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The Iguana Den





IMPORTANT: These pages on health are meant to be general guides, not hard and fast rules. They were not written by vets and are NO SUBSTITUTE for veterinary care. If you suspect something is wrong with your iguana, PLEASE see a qualified veterinarian!


The question of neutering male iguanas to ward of breeding season aggression comes up periodically. It is possible to neuter iguanas, but there are many factors to consider before making your decision.

Neutering an iguana, unlike with cats and dogs, is a major, invasive surgery. Iguana hemipenes and related reproductive organs are located inside the body, at the base of the tail. The iguana must be completely anesthetized to undergo this surgery. Anesthesia for reptiles is still a difficult art, and can be risky at any time.

Once the surgery is complete, the iguana then has to undergo a lengthy recovery period. Your vet will most likely prescribe a course of antibiotics to prevent infection. Be aware that antibiotics can harm the gut bacteria your ig needs to help digest food, so a course of probiotics may be necessary after the antibiotics have been completed. There are several commercial products you vet may provide such as Benebac, or you can use some yogurt to replenish the bacteria instead.

The problem with neutering a male ig to reduce aggression lies in the fact that the main cause of aggression is the hormones. Hormones are not produced just in the reproductive organs, but in other places around the body. Neutering will not completely control hormone production.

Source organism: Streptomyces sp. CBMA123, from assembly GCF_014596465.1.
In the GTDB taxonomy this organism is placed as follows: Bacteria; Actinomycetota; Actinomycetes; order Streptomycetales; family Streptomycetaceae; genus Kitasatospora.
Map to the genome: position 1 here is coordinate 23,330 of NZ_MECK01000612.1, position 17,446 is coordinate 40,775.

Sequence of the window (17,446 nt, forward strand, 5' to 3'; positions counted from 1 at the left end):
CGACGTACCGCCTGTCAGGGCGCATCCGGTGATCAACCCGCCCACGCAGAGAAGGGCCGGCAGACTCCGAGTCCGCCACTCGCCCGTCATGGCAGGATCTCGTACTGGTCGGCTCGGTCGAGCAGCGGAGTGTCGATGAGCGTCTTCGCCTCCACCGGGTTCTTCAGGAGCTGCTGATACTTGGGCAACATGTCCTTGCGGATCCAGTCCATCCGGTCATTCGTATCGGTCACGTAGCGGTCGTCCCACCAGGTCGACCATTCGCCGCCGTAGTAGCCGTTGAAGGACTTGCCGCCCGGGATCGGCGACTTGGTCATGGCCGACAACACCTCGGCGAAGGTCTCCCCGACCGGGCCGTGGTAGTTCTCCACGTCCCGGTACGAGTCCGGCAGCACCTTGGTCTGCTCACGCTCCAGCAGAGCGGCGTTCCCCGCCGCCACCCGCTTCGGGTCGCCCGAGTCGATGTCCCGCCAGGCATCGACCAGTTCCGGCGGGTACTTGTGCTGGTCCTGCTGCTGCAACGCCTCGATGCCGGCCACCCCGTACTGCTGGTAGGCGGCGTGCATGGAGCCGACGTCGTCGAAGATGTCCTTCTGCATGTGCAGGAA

Another factor to consider is other causes of aggression. Breeding season is one factor that can increase aggression, but so can other health issues and ailments, as well as the types of interaction between iguana and keeper.

Neutering will NOT be a cure-all for aggression. Some people who have had iguanas neutered do see a positive change in behavior, others see no change at all. There's really no sure way to tell how your iguana will react to neutering.

Before considering neutering for an iguana, please exhaust all other options. Consider behavior modification, check for other medical or environmental conditions, or even just leave them alone when they are feeling aggressive.



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